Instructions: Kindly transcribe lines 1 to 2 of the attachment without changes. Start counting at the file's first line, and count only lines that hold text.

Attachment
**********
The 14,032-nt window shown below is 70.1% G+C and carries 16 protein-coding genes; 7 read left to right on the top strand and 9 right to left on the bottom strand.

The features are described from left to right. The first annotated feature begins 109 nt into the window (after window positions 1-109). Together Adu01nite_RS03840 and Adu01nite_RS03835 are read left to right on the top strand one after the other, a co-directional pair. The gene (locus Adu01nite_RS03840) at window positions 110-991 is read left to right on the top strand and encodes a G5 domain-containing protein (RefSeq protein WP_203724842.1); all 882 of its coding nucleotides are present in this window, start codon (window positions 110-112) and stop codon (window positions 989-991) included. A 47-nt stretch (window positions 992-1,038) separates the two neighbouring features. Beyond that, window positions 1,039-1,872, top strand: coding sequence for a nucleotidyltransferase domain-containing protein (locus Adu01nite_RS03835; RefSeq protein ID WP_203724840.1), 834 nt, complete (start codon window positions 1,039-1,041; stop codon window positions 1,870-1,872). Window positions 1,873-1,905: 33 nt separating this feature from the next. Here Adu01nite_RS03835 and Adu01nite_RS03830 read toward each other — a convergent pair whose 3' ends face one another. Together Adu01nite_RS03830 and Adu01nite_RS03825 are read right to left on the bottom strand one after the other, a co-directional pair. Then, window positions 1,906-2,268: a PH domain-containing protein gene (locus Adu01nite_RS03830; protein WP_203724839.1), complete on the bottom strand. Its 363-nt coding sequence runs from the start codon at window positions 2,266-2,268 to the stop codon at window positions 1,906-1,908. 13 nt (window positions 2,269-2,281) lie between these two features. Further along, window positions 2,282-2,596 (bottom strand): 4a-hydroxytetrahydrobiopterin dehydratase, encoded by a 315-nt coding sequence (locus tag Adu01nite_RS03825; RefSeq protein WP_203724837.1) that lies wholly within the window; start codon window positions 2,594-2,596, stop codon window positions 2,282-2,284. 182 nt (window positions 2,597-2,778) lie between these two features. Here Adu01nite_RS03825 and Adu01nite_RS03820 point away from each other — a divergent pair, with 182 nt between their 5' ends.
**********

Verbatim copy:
The 14,032-nt window shown below is 70.1% G+C and carries 16 protein-coding genes; 7 read left to right on the top strand and 9 right to left on the bottom strand.

The features are described from left to right. The first annotated feature begins 109 nt into the window (after window positions 1-109). Together Adu01nite_RS03840 and Adu01nite_RS03835 are read left to right on the top strand one after the other, a co-directional pair. The gene (locus Adu01nite_RS03840) at window positions 110-991 is read left to right on the top strand and encodes a G5 domain-containing protein (RefSeq protein WP_203724842.1); all 882 of its coding nucleotides are present in this window, start codon (window positions 110-112) and stop codon (window positions 989-991) included. A 47-nt stretch (window positions 992-1,038) separates the two neighbouring features. Beyond that, window positions 1,039-1,872, top strand: coding sequence for a nucleotidyltransferase domain-containing protein (locus Adu01nite_RS03835; RefSeq protein ID WP_203724840.1), 834 nt, complete (start codon window positions 1,039-1,041; stop codon window positions 1,870-1,872). Window positions 1,873-1,905: 33 nt separating this feature from the next. Here Adu01nite_RS03835 and Adu01nite_RS03830 read toward each other — a convergent pair whose 3' ends face one another. Together Adu01nite_RS03830 and Adu01nite_RS03825 are read right to left on the bottom strand one after the other, a co-directional pair. Then, window positions 1,906-2,268: a PH domain-containing protein gene (locus Adu01nite_RS03830; protein WP_203724839.1), complete on the bottom strand. Its 363-nt coding sequence runs from the start codon at window positions 2,266-2,268 to the stop codon at window positions 1,906-1,908. 13 nt (window positions 2,269-2,281) lie between these two features. Further along, window positions 2,282-2,596 (bottom strand): 4a-hydroxytetrahydrobiopterin dehydratase, encoded by a 315-nt coding sequence (locus tag Adu01nite_RS03825; RefSeq protein WP_203724837.1) that lies wholly within the window; start codon window positions 2,594-2,596, stop codon window positions 2,282-2,284. 182 nt (window positions 2,597-2,778) lie between these two features. Here Adu01nite_RS03825 and Adu01nite_RS03820 point away from each other — a divergent pair, with 182 nt between their 5' ends.